Kamila Sidiqi is The Dressmaker of Khair Khana
, and her powerful story symbolizes just how much good business can do at truly impossible times. When the Taliban swept through Kabul and took power in September of 1996, they sent women indoors overnight. Without any warning women who had worked as teachers and engineers and university professors vanished from the city's streets and were barred from their offices.
Young women like Kamila who had to support their family and who knew their community was counting upon them turned to the one thing they could: home business. Kamila, a nineteen year old teacher in training, became an entrepreneur, not because she knew the first thing about business, but because she knew she had five brothers and sisters counting upon her for survival. Picking up a needle and thread for the first time and learning how to sew from an older sister who was a master seamstress, she started with one dress she made in her living room. With the help of her younger, barely teenage brother she took that dress to a local market and found a shopkeeper willing to buy the dresses she and her sister produced.
That first sale was the beginning of a journey that turned this would-be teacher into a successful entrepreneur against a backdrop of war, oppression, and poverty. Within months, girls from around the neighborhood came knocking, looking for work for themselves, which would help to support their own families. By the time the business ended, Kamila's living room had become a dress factory! And a place of community where young women could meet and laugh and share jokes and listen to music — all the things that normal teenagers did. Out of want, Kamila created economic opportunity, and out of despair, she created hope. Kamila realized that while she liked the sewing, what she really excelled in was business. She built a network of shopkeepers around Kabul who bought the dresses that she and the women who worked with her made. And she provided a lifeline to women in her neighborhood by providing work when there were no other options.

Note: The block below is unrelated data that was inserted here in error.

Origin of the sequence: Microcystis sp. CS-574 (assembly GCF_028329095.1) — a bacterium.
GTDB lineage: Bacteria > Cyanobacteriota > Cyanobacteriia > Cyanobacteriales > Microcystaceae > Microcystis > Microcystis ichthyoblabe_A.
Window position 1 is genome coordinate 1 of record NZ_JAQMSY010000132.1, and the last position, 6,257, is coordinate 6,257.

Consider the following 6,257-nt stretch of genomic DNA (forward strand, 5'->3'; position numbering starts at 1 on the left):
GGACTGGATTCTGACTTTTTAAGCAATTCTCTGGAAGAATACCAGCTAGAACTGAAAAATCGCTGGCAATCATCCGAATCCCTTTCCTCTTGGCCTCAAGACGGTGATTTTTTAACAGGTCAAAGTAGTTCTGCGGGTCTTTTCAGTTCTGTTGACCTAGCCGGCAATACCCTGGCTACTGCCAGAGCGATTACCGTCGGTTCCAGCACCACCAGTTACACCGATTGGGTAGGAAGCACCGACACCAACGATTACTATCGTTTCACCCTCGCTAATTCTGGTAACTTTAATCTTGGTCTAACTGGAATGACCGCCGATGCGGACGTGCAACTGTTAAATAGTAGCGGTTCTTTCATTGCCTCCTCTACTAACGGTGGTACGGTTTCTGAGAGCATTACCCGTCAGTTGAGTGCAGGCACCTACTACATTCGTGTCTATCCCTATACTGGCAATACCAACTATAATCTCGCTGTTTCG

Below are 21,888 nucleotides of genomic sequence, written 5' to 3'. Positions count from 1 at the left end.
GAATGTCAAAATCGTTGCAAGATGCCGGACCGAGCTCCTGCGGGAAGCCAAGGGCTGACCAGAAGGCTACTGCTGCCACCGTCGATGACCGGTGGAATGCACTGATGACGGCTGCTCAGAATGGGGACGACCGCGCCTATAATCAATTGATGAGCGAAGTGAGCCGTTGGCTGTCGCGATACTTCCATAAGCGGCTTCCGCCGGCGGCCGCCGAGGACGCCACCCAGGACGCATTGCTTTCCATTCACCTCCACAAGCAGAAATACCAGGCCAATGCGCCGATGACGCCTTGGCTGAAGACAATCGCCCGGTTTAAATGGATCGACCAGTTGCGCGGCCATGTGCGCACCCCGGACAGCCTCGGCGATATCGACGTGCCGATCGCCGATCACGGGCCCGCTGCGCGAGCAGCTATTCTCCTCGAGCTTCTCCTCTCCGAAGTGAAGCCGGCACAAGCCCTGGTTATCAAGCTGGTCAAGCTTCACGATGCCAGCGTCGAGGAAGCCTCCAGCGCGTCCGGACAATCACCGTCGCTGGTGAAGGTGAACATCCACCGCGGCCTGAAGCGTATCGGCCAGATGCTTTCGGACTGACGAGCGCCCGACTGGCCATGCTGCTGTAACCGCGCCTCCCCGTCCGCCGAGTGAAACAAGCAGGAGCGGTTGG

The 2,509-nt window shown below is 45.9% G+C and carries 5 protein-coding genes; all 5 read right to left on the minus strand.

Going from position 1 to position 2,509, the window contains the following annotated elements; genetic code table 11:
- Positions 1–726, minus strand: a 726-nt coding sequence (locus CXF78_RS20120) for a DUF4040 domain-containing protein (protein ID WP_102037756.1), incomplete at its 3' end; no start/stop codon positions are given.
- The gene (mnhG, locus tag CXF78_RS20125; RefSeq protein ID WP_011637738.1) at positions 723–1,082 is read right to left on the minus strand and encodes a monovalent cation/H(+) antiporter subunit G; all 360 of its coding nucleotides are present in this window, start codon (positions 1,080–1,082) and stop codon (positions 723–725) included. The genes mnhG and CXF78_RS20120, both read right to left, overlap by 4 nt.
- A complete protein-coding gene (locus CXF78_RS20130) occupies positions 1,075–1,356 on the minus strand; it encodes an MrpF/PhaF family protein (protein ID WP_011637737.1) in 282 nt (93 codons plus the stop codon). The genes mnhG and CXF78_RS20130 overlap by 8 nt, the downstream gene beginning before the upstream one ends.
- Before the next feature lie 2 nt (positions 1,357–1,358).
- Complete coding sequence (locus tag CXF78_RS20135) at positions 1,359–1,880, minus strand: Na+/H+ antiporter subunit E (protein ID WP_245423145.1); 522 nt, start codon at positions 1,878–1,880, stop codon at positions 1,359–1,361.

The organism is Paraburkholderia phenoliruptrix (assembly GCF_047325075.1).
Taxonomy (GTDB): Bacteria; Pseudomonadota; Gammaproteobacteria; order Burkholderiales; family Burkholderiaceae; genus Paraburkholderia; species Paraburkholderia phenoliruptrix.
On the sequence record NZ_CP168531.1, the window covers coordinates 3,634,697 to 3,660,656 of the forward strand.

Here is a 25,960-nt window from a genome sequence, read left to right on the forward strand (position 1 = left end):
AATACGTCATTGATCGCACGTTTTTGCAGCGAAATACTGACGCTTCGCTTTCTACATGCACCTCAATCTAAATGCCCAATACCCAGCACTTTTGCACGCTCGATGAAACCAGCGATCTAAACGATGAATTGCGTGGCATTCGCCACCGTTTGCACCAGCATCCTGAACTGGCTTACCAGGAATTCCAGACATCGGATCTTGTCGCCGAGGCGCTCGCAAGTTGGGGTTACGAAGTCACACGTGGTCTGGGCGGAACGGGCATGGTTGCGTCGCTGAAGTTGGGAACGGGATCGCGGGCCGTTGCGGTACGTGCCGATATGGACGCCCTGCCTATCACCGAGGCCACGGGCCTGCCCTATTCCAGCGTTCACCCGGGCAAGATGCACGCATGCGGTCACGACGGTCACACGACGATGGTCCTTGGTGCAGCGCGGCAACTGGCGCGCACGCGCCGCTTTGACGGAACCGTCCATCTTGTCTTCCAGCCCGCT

After the fall of the Taliban, Kamila began working for the global aid organization Mercy Corps. While there, Kamila established a women's center in Kabul that offered literacy and vocational courses. She trained women in microfinance, teaching them how to use small loans to create and sell products. Her goal was to help women help themselves, so that they could support their families when the foreigners left.
As Kamila's work expanded, she began to train other business teachers, and she traveled around Afghanistan leading courses in entrepreneurship. Her trainings went beyond simple lessons about microfinance and focused on ways for Afghans to effectively use loans to create sustainable businesses. She helped men and women learn how to promote and sell their goods by uncovering market openings and customer needs. This type of skills training has been the crucial missing step for traditional economic aid initiatives. Courses like Kamila's are necessary for Afghan entrepreneurs because it enhances their ability to sustain and expand small and medium-size businesses.
Although Kamila has left Mercy Corps to once more start another business, Mercy Corps continues to increase market access for Afghan entrepreneurs. The organization not only trains people on how to access new markets, but it also facilitates this process by providing partnership programs with foreign investors and consumers. Goldman Sachs, too, fills a need by providing women with 40 hours of management training, so that they can better run the businesses they own — and some they hope to start in the future.
Whether during the Taliban years or today, Afghan women have turned to business in order to help their families and become breadwinners during years in which it has been difficult to be on the streets. Having access to markets helps make this possible, and proves once again the power of investing in women.
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